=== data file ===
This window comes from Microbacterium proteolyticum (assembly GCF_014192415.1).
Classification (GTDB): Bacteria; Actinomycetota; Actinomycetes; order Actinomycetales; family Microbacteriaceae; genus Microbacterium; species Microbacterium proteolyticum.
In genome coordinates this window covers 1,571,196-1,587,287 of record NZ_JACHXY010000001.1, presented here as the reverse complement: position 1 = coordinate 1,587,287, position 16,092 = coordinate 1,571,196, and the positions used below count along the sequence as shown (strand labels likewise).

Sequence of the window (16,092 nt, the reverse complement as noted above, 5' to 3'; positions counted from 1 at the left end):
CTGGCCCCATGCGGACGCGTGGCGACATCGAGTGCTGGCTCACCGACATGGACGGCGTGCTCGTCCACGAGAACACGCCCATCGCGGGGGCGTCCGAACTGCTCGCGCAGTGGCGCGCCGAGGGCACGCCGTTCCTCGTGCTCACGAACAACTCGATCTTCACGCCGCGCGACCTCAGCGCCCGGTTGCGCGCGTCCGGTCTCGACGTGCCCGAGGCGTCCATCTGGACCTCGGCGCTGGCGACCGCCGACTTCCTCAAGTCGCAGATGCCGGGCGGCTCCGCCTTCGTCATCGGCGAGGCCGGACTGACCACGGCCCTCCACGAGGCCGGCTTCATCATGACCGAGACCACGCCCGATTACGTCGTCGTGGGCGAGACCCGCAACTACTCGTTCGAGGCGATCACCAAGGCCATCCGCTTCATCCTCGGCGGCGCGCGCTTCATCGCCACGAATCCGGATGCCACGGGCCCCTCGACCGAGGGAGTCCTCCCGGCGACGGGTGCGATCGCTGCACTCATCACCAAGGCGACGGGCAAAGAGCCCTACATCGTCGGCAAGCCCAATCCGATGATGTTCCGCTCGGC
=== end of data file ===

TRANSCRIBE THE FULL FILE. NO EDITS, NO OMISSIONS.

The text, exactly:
This window comes from Microbacterium proteolyticum (assembly GCF_014192415.1).
Classification (GTDB): Bacteria; Actinomycetota; Actinomycetes; order Actinomycetales; family Microbacteriaceae; genus Microbacterium; species Microbacterium proteolyticum.
In genome coordinates this window covers 1,571,196-1,587,287 of record NZ_JACHXY010000001.1, presented here as the reverse complement: position 1 = coordinate 1,587,287, position 16,092 = coordinate 1,571,196, and the positions used below count along the sequence as shown (strand labels likewise).

Sequence of the window (16,092 nt, the reverse complement as noted above, 5' to 3'; positions counted from 1 at the left end):
CTGGCCCCATGCGGACGCGTGGCGACATCGAGTGCTGGCTCACCGACATGGACGGCGTGCTCGTCCACGAGAACACGCCCATCGCGGGGGCGTCCGAACTGCTCGCGCAGTGGCGCGCCGAGGGCACGCCGTTCCTCGTGCTCACGAACAACTCGATCTTCACGCCGCGCGACCTCAGCGCCCGGTTGCGCGCGTCCGGTCTCGACGTGCCCGAGGCGTCCATCTGGACCTCGGCGCTGGCGACCGCCGACTTCCTCAAGTCGCAGATGCCGGGCGGCTCCGCCTTCGTCATCGGCGAGGCCGGACTGACCACGGCCCTCCACGAGGCCGGCTTCATCATGACCGAGACCACGCCCGATTACGTCGTCGTGGGCGAGACCCGCAACTACTCGTTCGAGGCGATCACCAAGGCCATCCGCTTCATCCTCGGCGGCGCGCGCTTCATCGCCACGAATCCGGATGCCACGGGCCCCTCGACCGAGGGAGTCCTCCCGGCGACGGGTGCGATCGCTGCACTCATCACCAAGGCGACGGGCAAAGAGCCCTACATCGTCGGCAAGCCCAATCCGATGATGTTCCGCTCGGC